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Archive for October, 2010

THE GUARDIAN ADVOCATE

Friday, October 22nd, 2010 by

            When children with developmental disabilities reach age 18, they become “adults” in the eyes of the law.  Parents no longer may legally make financial and health care decisions for their adult children.  If the developmental disability is severe enough to prevent the adult child from caring for him or herself, the parents must apply to become their child’s legal guardian in order to continue making important decisions for their developmentally disabled child – such as consenting to medical, dental, and surgical procedures; managing money or property; applying for governmental benefits and entitlements; and deciding on residential choices. 

            Fortunately, Chapter 393 of the Florida Statutes is specifically designed to meet the unique needs of persons with developmental disabilities.  The person who would be appointed to care for an adult with developmental disabilities is called a “guardian advocate.”  Even though the term is different from the term “guardian” as used in Chapter 744 of the Florida Statutes, the authority given by the court to each is the same.  However, Chapter 393 is less restrictive, less costly and much preferred in order to care for persons with developmental disabilities. 

            Because of the streamlined process, guardian advocacy proceedings are consuming less court time and thereby reducing attorney’s fees.   For example, there is no need to pay for an examining committee of three professionals, as is required in Chapter 744.  The statute does not require a separate hearing to determine incapacity and there is no adjudication of incapacity.  Existing professional evaluations and plans identifying needs may be used to identify rights which the developmentally disabled individual cannot handle.  The judge will review the reports, evaluations and support plans and then appoint a guardian advocate to perform only those functions that the person is unable to perform.  All of those rights that the developmentally disabled person cannot manage will be given to the guardian advocate to handle. 

            We are fortunate to have this streamlined guardian advocate procedure available in Florida.  Parents with developmentally disabled children should be aware of this statute and plan ahead for when a child with developmental disability reaches 18 and becomes an “adult.”  Cramer Law Center has helped many persons through the guardian advocate process and is available to help others through the process.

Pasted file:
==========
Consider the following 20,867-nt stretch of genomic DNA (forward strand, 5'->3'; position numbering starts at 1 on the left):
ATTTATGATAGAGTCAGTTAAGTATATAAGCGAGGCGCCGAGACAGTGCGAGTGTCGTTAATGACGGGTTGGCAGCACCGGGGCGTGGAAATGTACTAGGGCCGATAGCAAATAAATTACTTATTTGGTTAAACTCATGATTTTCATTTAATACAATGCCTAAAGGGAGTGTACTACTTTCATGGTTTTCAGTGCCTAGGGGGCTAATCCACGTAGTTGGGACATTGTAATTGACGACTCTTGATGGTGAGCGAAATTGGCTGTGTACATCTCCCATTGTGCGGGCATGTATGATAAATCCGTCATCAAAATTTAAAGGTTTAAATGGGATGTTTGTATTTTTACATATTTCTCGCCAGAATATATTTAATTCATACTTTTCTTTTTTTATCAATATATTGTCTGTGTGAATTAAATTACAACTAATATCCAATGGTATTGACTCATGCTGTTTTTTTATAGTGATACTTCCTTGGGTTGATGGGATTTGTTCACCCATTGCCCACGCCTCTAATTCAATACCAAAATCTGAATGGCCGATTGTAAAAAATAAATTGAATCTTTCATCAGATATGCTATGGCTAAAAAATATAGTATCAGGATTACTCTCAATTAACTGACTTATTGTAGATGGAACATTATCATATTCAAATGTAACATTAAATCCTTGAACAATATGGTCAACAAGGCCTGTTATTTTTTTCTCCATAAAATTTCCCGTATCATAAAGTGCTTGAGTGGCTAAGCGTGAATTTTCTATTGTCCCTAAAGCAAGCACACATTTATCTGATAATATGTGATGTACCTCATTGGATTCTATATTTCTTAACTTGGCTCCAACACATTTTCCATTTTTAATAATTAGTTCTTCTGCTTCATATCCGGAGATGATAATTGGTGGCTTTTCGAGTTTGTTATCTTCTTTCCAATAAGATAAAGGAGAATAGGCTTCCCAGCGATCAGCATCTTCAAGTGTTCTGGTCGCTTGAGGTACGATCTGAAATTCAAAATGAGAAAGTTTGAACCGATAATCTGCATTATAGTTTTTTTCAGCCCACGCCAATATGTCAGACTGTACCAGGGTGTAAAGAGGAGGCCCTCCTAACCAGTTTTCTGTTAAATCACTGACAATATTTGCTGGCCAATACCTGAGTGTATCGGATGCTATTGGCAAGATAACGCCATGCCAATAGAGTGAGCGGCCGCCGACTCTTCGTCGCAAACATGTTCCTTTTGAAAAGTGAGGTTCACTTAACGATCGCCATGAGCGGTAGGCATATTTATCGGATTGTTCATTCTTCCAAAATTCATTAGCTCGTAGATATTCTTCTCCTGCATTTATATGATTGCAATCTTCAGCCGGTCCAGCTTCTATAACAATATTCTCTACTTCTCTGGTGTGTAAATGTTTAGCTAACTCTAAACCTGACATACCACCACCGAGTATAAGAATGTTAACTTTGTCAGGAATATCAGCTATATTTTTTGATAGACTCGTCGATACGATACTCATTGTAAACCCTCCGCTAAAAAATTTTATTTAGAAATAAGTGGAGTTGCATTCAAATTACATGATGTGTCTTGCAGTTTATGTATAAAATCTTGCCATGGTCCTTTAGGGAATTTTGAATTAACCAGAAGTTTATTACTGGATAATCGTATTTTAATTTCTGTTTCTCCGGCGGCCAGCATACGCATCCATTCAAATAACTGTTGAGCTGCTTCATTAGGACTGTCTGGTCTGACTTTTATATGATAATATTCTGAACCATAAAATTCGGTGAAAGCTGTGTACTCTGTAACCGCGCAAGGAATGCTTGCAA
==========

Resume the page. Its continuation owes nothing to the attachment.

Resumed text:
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ZERO TAX PLANNING

Friday, October 22nd, 2010 by

            I returned from Orlando last month where I attended the 46th Semi-Annual Estate Planning Collegium sponsored by the National Network of Estate Planning Attorneys.  It was a great week seeing colleagues from across the country and getting back into the classroom for some in depth training on estate planning issues.  This newsletter will highlight the discussions.

            The estate tax is scheduled to return with a vengeance on January 1, 2011.  But, I remind you that the estate tax remains the only voluntary tax in the United States. With zero tax planning, the estate tax can be eliminated by way of lifetime and/or testamentary charitable strategies.  The discussion of zero tax planning also reminded me that there are so many opportunities for those of you who are charitably inclined to benefit both the charities of your choice and to accomplish your family wealth transfer goals by making lifetime and/or testamentary gifts.  If any of you are interesting in learning more about charitable strategies for estate tax planning, please feel free to contact me.

            Other highlights of the conference included detailed courses on asset protection planning, irrevocable life insurance trusts, integrating qualified retirement plans into the estate planning process, and strategies to utilize the generation skipping transfer tax.  I also attended a discussion on special needs disability planning.  Creating a safe legal haven for families with special needs is a particular challenge and we welcomed the opportunity to learn of the most recent social security changes which impact that planning. 

            My legal assistants, Valentina and Michelle, joined me for the last day of the conference and participated in several breakout sessions, so that we could learn about as many topics as possible.  All in all, we have returned from the conference energized and full of new ideas to assist you with your estate planning needs.

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